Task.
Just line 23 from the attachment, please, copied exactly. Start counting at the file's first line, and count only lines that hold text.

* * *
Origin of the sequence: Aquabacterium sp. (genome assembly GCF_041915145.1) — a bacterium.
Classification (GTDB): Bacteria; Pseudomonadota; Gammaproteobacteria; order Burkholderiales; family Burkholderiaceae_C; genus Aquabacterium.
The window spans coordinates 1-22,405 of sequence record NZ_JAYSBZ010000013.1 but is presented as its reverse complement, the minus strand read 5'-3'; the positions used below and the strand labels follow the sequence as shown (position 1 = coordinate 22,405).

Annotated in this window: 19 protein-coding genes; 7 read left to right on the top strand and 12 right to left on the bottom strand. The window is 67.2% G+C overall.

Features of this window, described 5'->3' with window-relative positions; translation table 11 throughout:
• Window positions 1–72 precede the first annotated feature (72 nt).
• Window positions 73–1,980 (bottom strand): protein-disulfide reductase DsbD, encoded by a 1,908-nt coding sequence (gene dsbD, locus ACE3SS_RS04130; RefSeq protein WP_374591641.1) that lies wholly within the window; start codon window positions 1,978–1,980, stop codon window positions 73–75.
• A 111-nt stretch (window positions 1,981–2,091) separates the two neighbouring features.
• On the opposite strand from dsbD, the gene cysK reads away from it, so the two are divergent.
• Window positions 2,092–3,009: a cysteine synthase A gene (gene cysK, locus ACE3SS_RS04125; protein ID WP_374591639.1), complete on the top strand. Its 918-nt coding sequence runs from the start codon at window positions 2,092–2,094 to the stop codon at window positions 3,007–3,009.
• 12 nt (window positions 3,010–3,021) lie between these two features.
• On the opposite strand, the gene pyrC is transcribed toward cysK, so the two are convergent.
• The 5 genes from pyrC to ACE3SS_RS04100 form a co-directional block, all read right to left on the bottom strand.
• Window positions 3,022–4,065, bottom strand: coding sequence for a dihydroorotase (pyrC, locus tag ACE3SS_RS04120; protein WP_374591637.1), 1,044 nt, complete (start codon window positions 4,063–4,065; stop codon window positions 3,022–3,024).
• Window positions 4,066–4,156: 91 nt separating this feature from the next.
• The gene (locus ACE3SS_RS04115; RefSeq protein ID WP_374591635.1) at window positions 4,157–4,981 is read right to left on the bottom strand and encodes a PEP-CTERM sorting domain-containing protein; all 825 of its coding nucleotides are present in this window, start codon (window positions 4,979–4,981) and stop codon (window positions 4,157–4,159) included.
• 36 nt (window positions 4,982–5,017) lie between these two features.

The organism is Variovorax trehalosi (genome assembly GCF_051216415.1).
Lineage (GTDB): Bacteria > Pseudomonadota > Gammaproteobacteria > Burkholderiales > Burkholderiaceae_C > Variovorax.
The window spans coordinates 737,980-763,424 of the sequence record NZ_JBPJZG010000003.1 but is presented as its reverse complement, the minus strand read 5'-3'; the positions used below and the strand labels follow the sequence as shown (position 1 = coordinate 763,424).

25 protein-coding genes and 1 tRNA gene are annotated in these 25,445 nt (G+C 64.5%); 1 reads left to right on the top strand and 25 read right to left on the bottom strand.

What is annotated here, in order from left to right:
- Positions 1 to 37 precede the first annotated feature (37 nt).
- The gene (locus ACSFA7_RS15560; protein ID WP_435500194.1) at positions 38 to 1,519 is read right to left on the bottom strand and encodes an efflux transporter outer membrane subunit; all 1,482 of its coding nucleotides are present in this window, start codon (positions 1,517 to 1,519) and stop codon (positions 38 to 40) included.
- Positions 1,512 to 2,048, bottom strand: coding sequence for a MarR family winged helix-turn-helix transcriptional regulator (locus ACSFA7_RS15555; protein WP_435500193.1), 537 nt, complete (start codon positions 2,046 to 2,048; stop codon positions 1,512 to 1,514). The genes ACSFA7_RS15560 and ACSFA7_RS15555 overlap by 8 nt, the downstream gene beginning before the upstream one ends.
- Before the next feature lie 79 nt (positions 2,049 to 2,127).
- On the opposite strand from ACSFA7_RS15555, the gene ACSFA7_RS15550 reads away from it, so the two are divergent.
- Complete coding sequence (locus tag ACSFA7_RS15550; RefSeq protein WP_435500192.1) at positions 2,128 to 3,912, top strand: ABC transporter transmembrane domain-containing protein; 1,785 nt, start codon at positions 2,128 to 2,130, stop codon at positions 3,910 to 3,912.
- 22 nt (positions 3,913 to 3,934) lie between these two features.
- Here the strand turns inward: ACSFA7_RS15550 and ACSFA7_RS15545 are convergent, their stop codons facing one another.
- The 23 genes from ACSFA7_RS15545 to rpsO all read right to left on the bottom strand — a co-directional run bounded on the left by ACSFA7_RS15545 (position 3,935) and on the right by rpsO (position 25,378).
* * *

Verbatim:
- Positions 1 to 37 precede the first annotated feature (37 nt).